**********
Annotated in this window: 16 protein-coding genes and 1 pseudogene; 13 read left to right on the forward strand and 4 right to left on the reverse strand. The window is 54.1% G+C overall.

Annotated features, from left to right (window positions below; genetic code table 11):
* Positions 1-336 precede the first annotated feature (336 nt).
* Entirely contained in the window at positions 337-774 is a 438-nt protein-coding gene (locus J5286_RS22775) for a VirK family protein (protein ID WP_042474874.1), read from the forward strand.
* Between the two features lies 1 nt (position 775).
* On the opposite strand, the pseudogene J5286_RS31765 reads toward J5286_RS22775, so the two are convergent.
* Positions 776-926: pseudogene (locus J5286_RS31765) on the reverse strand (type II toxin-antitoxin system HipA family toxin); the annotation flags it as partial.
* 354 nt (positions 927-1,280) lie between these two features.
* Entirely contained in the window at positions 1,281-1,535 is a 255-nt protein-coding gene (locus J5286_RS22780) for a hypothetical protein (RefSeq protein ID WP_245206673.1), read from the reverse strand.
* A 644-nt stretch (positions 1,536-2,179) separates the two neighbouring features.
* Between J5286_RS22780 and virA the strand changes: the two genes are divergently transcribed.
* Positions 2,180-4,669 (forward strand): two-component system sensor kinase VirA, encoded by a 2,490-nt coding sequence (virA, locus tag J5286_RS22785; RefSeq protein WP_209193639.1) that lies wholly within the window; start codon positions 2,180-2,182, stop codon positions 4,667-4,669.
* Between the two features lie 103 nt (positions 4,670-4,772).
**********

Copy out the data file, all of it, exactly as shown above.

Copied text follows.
Annotated in this window: 16 protein-coding genes and 1 pseudogene; 13 read left to right on the forward strand and 4 right to left on the reverse strand. The window is 54.1% G+C overall.

Annotated features, from left to right (window positions below; genetic code table 11):
* Positions 1-336 precede the first annotated feature (336 nt).
* Entirely contained in the window at positions 337-774 is a 438-nt protein-coding gene (locus J5286_RS22775) for a VirK family protein (protein ID WP_042474874.1), read from the forward strand.
* Between the two features lies 1 nt (position 775).
* On the opposite strand, the pseudogene J5286_RS31765 reads toward J5286_RS22775, so the two are convergent.
* Positions 776-926: pseudogene (locus J5286_RS31765) on the reverse strand (type II toxin-antitoxin system HipA family toxin); the annotation flags it as partial.
* 354 nt (positions 927-1,280) lie between these two features.
* Entirely contained in the window at positions 1,281-1,535 is a 255-nt protein-coding gene (locus J5286_RS22780) for a hypothetical protein (RefSeq protein ID WP_245206673.1), read from the reverse strand.
* A 644-nt stretch (positions 1,536-2,179) separates the two neighbouring features.
* Between J5286_RS22780 and virA the strand changes: the two genes are divergently transcribed.
* Positions 2,180-4,669 (forward strand): two-component system sensor kinase VirA, encoded by a 2,490-nt coding sequence (virA, locus tag J5286_RS22785; RefSeq protein WP_209193639.1) that lies wholly within the window; start codon positions 2,180-2,182, stop codon positions 4,667-4,669.
* Between the two features lie 103 nt (positions 4,670-4,772).